The EAT has held that a public authority fairly dismissed a career civil servant in reliance on a police disclosure relating to alleged sexual abuse of children, even though the alleged conduct had not been proven and did not have a direct relationship with the employee's work (A v B).

A's role did not involve working with or dealing with issues relating to children. The employer, B, is frequently in the public eye and some of its responsibilities require it to have regard to the interests of children. The Metropolitan Police informally told B of a number of allegations against A. It then formally provided B with what it called 'limited disclosure' regarding allegations that A had been involved in the sexual abuse of children, and advised B that A posed a continuing threat to children. B dismissed A because of the risk he posed to the authority's reputation.

Despite the fact that the alleged conduct had been neither proved nor admitted, the EAT held that A's dismissal was fair. Although there is clearly potential for the employee to suffer an injustice in such circumstances, the tribunal has to decide only whether the employer has acted fairly in the circumstances. The EAT concluded that it was legitimate for B, in its particular circumstances, to be concerned about the risk to its public reputation if it came to light that it continued to employ A after being officially notified that he was a sex offender and posed a continuing risk to children.

Impact on employers

  • This is a helpful decision for employers wishing to take action on the basis of information that gives them cause for concern, even if the information contains allegations that have not have been proven in criminal proceedings.
  • The EAT gave guidance to employers on the safeguards that should be observed before relying on official disclosures to take action against an employee. These safeguards equally should be applied before relying on any information received from any third party:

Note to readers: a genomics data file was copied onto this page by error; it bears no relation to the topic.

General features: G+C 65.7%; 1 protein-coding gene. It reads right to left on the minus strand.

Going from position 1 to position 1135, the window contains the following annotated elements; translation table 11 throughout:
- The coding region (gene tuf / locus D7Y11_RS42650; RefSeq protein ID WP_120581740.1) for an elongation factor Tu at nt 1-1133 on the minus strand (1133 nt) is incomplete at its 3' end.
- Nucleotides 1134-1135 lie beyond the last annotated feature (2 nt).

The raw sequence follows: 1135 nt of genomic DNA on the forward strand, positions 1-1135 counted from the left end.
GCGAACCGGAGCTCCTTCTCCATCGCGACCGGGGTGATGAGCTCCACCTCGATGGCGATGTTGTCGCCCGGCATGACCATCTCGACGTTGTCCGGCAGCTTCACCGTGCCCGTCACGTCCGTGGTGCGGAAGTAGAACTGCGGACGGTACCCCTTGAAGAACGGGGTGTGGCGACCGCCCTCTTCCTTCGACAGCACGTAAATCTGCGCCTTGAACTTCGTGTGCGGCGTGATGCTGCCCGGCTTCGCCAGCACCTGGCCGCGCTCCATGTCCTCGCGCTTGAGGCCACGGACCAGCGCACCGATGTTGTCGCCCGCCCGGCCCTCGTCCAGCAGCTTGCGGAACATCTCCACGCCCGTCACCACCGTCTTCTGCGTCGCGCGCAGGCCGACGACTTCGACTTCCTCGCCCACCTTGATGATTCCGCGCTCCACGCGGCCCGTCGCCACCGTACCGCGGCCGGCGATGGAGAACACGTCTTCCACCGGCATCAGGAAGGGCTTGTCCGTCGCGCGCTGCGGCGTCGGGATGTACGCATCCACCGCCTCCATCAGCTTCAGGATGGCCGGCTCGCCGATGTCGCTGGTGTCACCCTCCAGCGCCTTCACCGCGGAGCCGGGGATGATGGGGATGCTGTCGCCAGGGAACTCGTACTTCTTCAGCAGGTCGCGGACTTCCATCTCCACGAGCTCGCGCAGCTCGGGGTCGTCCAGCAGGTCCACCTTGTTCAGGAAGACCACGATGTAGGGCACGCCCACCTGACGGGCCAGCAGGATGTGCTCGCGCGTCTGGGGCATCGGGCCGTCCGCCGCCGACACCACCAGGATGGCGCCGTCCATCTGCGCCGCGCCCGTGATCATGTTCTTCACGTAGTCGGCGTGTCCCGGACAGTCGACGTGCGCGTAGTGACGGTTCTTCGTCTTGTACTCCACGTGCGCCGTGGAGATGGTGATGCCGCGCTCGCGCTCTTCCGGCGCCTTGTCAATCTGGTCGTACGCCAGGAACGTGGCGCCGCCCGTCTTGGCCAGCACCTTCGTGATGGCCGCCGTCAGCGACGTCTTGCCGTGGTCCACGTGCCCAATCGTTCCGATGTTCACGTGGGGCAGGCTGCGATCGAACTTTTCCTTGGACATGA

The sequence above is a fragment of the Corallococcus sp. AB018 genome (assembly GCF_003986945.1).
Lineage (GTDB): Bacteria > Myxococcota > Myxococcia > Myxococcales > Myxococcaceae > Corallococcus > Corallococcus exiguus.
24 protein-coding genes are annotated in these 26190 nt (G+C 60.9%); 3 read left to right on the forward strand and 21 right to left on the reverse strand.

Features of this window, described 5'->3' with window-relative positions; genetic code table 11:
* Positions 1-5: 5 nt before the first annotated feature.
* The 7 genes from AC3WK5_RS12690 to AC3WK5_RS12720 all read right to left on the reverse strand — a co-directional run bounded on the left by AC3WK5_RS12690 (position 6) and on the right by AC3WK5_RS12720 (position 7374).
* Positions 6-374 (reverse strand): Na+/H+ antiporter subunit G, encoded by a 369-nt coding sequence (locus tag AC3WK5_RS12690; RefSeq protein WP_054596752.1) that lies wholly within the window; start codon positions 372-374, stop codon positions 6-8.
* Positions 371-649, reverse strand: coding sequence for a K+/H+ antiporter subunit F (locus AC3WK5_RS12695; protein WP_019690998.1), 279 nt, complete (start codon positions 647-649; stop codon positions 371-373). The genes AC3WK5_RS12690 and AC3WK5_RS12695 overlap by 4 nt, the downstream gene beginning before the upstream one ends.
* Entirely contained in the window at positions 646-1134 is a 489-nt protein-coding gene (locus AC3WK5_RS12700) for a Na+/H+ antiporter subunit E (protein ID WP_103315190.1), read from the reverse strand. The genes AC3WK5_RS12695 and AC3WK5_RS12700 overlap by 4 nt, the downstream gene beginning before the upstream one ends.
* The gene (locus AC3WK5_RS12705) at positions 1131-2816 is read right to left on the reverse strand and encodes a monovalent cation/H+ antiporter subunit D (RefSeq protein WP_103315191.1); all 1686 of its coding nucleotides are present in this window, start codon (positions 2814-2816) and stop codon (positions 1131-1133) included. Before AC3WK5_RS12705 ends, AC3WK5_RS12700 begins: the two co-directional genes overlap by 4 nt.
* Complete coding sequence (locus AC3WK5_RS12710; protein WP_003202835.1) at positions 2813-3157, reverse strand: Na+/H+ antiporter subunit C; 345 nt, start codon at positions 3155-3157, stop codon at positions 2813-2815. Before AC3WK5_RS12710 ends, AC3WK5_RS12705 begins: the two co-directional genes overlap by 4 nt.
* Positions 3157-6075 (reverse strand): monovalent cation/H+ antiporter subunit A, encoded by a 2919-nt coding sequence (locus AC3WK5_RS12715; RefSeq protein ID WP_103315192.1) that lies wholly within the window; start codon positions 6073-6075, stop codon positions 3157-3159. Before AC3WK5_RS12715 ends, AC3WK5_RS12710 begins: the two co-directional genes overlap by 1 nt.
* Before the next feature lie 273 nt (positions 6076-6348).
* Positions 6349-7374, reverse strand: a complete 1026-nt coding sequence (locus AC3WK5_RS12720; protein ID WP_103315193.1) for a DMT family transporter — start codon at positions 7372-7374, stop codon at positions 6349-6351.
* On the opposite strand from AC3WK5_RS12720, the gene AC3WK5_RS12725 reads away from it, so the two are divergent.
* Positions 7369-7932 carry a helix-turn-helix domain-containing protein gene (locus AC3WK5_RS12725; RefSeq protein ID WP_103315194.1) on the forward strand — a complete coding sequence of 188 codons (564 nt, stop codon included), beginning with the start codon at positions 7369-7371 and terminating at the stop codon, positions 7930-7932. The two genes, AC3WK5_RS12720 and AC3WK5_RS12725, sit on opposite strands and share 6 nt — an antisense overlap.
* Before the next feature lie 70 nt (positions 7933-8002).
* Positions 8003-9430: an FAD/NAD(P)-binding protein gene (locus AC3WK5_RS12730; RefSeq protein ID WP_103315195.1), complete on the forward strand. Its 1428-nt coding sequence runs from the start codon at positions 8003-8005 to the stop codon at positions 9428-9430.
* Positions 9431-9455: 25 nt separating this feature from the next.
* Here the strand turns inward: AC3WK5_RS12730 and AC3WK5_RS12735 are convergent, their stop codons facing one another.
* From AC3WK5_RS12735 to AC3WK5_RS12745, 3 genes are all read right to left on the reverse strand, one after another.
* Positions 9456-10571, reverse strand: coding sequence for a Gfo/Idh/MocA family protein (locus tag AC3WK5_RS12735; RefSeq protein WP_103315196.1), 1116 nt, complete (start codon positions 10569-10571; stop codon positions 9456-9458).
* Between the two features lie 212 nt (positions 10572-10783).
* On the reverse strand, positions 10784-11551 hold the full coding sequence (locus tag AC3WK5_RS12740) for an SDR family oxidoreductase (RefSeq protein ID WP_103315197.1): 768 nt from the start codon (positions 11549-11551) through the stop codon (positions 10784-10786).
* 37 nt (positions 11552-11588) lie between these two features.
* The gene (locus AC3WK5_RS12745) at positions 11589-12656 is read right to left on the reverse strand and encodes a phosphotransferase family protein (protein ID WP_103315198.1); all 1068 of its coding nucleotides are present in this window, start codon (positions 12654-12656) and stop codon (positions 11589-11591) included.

1. an employer that receives information from a body under an official disclosure regime in principle and subject to certain safeguards is entitled to treat that information as reliable. It is not expected to carry out its own investigation to test the reliability of information received from a responsible public authority. In some cases, however, it may be required to scrutinise the provider of the information;
  2. it will not be reasonable for an employer merely to take an uncritical view of information disclosed to it. The employer should insist on a sufficient degree of formality and specificity about the disclosure before contemplating taking any action against the employee on the basis of it;
  3. if the employer is in a position, either from its own knowledge or from information obtained from the employee, to raise questions about the reliability of the disclosed information, the employer should put those questions to the body providing the information and seek credible reassurance that all relevant information has been taken into account; and
  4. an employer which decides to take action on the basis of information provided by a third party needs to identify the reason they are doing so and consider whether the reason justifies the proposed sanction. The EAT criticised the increasing trend to rely on a 'breakdown of trust and confidence' as the reason for dismissal.